At times, you or others may need to take serious action in response to a person exhibiting SBCMB. For example, if the person continues to transgress your regular personal boundaries, you might need to enforce an extraordinary personal boundary (such as not responding to the person at all). Or, if a person frequently ignores or deflects your attempts to tell them you have been hurt by their actions, you may need to use very strong and uncompromising language to tell them they are wrong and must stop. Or, if the person fails to take adequate action in response to valid ongoing criticism from multiple sources, and so continues behaviour which is harmful to you and/or others, you and others might need to make a formal complaint or public statement to defend and protect people against their behaviour.
In such cases, a person exhibiting SBCMB will often express incomprehension and a deep sense of betrayal at your actions. They may complain, for example, that you have never raised the issue before, and that they cannot fathom how you could betray them in this way. This occurs even though you may have in fact raised the issue with them previously and given adequate warnings.
The only explanation we have for this behaviour is that, as we have already mentioned above, the person tends to define morality and to redefine personal/relational reality in terms of themselves. In their distorted view of the world, you have suddenly and inexplicably flipped from being on the good side of the moral divide (“people who think I’m worthy”) to being on the bad side of the moral divide (“people who are against me”). The reason they have forgotten or not taken seriously your previous expressions of hurt or criticisms is because at that point you were still on the “good” side (i.e. their side), and that was all that mattered. But by taking serious action, you have moved to the “bad” side, and so (in their minds) inexplicably betrayed them.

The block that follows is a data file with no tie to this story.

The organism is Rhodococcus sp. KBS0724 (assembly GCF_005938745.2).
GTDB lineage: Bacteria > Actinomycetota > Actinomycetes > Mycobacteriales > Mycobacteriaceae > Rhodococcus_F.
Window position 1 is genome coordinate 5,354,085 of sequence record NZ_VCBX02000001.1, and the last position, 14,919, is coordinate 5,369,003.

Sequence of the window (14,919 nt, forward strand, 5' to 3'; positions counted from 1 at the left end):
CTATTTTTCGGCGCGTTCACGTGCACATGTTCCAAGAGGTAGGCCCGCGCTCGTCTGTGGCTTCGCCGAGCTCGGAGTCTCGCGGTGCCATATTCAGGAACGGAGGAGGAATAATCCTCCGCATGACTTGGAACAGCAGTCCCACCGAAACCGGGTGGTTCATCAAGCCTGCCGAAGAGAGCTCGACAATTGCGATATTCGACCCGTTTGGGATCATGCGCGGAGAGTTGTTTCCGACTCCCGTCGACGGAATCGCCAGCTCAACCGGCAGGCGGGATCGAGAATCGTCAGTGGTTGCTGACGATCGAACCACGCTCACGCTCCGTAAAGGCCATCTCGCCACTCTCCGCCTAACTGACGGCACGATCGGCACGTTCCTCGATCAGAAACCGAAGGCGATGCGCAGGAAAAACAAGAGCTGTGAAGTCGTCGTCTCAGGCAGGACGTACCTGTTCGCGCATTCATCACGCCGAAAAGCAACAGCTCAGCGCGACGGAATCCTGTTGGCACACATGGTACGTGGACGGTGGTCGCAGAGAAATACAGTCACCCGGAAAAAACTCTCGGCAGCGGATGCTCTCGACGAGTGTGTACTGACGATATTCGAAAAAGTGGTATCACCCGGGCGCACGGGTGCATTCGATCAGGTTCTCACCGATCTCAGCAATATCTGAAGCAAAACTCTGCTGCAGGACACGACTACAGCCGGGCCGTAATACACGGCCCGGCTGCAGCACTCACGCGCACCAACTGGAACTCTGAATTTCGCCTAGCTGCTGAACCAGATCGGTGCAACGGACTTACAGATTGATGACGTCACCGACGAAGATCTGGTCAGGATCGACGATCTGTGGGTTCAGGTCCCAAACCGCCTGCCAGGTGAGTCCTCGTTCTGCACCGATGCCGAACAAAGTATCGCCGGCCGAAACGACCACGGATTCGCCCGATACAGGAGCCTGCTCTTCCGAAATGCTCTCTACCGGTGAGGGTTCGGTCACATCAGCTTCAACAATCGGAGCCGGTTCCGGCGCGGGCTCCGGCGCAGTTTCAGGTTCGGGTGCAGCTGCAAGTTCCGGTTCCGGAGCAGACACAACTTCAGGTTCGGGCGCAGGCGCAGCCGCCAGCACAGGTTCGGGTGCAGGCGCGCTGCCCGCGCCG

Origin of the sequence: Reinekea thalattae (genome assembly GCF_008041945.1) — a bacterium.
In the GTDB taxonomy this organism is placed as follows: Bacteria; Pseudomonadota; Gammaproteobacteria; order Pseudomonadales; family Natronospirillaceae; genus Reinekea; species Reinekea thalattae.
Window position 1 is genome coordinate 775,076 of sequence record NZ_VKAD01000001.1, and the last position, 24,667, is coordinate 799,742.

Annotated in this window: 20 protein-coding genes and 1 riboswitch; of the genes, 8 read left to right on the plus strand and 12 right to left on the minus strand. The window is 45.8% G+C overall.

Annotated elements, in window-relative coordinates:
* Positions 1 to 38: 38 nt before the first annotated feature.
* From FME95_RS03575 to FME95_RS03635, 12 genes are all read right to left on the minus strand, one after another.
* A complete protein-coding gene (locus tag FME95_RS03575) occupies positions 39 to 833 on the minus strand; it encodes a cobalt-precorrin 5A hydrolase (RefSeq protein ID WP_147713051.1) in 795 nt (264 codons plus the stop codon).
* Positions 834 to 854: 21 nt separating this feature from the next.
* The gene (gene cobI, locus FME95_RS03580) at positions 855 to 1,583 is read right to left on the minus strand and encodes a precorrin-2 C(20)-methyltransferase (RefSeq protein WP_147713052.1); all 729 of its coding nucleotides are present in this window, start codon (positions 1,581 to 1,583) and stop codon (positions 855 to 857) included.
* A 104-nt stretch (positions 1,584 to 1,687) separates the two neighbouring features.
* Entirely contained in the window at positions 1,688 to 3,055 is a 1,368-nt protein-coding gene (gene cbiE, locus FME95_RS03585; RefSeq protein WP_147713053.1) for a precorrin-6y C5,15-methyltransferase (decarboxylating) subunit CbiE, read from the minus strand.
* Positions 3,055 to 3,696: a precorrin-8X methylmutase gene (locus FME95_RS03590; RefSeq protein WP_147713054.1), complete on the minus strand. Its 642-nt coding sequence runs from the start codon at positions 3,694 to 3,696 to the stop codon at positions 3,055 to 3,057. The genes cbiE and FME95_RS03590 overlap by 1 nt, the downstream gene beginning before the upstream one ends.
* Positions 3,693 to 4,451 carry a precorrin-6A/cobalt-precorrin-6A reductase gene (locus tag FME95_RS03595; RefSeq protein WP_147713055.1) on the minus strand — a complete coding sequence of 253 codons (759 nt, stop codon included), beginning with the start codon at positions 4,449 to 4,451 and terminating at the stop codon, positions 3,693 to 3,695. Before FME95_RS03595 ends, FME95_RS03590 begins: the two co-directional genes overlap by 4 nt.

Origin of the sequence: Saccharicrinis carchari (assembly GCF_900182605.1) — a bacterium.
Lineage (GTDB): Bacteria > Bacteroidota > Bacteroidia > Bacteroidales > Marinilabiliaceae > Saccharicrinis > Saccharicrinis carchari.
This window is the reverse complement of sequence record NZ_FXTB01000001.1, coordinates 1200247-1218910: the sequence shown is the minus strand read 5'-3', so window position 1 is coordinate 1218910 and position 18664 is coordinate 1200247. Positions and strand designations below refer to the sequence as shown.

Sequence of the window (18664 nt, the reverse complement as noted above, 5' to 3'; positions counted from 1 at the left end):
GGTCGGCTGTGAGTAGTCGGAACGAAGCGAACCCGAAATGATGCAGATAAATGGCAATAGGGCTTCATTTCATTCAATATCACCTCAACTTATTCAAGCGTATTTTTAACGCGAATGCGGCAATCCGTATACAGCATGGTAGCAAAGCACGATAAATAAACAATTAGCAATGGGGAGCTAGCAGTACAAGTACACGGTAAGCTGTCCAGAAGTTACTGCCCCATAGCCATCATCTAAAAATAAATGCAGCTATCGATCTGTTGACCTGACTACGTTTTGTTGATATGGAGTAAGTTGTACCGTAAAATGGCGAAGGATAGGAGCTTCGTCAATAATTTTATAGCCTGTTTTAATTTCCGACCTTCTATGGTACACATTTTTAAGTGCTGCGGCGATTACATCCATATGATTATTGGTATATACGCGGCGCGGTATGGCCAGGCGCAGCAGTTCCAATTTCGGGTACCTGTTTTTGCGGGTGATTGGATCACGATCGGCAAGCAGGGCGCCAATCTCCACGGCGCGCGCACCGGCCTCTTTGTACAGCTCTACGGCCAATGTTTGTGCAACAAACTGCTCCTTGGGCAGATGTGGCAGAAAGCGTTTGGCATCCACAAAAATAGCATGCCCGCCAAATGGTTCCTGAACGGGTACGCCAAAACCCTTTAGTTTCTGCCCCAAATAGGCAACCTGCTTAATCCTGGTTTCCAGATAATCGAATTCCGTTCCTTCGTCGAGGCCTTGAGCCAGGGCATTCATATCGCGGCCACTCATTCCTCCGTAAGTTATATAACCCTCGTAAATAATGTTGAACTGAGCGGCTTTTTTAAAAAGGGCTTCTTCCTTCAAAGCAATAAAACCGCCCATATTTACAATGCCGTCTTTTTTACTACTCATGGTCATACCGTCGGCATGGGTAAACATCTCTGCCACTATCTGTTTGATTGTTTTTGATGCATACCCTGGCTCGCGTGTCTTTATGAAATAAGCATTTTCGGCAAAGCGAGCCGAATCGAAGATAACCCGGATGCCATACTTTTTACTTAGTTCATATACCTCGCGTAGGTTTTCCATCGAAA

Read the next section: What if this describes me?
Copyright © 2021 Lionel and Bronwyn Windsor
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To read the whole paper: Slow-burn crazy-making behaviours
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